Christina Karns is an academic expert in brain development, self-regulation and gratitude. At the University of Oregon, she is a researcher in the Department of Psychology where she serves as director of the Emotions and Neuroplasticity Project and a researcher in the Center for Brain Injury Research and Training.
She uses human neuroimaging, behavior, and assessments to address how positive emotions interact with values to support well-being. Her research also addresses fundamental neuroplasticity questions such as: How does the interaction of the brain with autonomic systems supports emotion and cognition over the lifespan? How does experience affect the development of self-regulation, attention, and sensation in children, teens, and adults?
This work provides a foundation for evidence-based interventions that use the neuroplasticity of emotions and cognition to support healthy development across the lifespan and to support recovery following brain injury.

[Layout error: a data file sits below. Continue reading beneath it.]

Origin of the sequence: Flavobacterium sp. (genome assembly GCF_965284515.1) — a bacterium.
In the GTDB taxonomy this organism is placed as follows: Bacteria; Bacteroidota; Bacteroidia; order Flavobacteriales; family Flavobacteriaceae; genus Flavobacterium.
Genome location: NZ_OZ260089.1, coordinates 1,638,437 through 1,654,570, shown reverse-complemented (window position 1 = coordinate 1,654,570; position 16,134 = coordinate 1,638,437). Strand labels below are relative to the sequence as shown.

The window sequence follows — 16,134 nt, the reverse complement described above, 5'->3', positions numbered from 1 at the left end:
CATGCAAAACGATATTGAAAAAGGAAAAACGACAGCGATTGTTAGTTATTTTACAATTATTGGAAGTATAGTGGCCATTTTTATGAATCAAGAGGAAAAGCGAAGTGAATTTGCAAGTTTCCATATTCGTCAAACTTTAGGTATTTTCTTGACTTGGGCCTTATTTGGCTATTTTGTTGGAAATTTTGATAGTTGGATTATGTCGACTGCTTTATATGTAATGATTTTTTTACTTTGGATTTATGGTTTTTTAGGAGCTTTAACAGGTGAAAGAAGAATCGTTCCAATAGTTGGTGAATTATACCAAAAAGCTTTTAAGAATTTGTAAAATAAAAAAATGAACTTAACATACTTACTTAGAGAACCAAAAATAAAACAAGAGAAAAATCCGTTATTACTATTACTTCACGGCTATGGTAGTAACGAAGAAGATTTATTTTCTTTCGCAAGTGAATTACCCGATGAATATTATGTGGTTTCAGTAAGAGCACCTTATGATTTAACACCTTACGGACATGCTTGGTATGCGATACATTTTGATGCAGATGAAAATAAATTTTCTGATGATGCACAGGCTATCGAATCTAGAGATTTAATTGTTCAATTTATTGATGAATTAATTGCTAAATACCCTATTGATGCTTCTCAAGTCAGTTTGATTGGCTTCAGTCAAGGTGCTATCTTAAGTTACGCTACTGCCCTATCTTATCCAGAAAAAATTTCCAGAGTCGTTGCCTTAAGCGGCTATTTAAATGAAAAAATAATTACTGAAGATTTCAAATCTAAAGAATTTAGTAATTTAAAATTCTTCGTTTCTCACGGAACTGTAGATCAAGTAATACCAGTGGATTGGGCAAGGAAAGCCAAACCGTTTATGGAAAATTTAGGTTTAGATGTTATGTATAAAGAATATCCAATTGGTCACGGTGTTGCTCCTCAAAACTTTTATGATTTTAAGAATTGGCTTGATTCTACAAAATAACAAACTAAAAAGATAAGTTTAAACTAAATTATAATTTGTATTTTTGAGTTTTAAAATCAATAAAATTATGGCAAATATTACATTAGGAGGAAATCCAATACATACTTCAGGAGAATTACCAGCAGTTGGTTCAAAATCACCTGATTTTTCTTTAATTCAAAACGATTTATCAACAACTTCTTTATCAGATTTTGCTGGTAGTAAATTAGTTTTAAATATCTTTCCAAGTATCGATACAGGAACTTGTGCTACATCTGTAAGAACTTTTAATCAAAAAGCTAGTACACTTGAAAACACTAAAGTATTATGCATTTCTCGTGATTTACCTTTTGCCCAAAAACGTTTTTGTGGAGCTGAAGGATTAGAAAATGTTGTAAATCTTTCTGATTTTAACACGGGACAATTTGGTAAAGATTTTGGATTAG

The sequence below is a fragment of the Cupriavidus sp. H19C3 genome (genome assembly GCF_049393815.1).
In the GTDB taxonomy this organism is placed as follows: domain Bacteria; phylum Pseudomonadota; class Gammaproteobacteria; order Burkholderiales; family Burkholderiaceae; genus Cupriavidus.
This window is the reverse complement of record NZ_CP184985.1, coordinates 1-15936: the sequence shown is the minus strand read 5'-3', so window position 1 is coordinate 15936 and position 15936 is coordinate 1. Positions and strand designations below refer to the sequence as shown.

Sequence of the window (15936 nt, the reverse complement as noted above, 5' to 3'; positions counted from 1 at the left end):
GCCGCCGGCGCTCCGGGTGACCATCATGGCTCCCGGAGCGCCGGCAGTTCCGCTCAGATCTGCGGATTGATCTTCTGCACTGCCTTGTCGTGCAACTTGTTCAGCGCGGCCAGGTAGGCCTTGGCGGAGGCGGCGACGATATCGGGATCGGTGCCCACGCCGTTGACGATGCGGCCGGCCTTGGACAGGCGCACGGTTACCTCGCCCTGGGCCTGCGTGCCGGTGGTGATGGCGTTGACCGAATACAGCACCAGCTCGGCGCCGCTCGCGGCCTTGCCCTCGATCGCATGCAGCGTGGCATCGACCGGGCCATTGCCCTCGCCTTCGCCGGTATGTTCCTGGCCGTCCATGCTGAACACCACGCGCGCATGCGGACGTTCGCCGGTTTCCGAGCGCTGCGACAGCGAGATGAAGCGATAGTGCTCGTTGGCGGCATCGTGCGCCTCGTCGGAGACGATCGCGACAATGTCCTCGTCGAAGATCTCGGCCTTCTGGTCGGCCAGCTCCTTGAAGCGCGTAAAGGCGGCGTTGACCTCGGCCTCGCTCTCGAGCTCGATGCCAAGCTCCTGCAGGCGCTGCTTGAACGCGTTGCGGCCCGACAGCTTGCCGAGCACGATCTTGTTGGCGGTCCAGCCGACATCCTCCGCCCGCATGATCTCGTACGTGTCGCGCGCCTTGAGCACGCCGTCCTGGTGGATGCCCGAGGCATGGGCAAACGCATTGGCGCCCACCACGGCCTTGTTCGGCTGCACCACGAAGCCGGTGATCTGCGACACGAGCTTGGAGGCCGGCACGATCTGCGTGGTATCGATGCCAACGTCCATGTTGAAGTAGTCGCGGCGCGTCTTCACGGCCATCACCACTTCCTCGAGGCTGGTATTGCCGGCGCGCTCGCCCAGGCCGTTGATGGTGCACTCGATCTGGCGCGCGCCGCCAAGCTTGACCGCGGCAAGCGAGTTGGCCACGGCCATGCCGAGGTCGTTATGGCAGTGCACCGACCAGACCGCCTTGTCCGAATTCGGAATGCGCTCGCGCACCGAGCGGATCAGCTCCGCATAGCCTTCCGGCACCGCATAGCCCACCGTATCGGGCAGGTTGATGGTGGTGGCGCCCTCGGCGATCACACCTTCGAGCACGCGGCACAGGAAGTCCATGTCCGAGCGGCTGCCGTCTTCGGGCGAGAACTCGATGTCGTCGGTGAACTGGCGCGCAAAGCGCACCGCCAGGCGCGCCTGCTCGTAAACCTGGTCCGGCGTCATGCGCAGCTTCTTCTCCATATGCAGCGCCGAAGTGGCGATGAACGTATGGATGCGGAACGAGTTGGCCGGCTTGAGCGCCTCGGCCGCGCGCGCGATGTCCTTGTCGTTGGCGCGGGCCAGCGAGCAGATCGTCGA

Giving thanks may make your brain more altruistic (Vox, Nov. 27, 2019)
Practicing gratitude can have a huge impact on your well-being (The Epoch Times, Oct. 18, 2019)
Can you train your brain to be more grateful? New research says yes (Phoenix Public Radio, Dec. 17, 2018)
When you’re grateful, your brain becomes more charitable (The Conversation, Nov. 21, 2018)
Why gratitude journals are good for everyone (South Dakota Public Radio, Jan. 22, 2018)
Writing a daily diary can literally change your brain (World Economic Forum, Jan. 18, 2020)
Writing on gratitude changes how the brain values charity (Around the O, Jan. 2, 2018)
A Grateful Heart, a Giving Mind (Oregon Quarterly, winter 2018)
Want a more altruistic brain? Try daily gratitude journaling (Psychology Today, Dec. 18, 2017)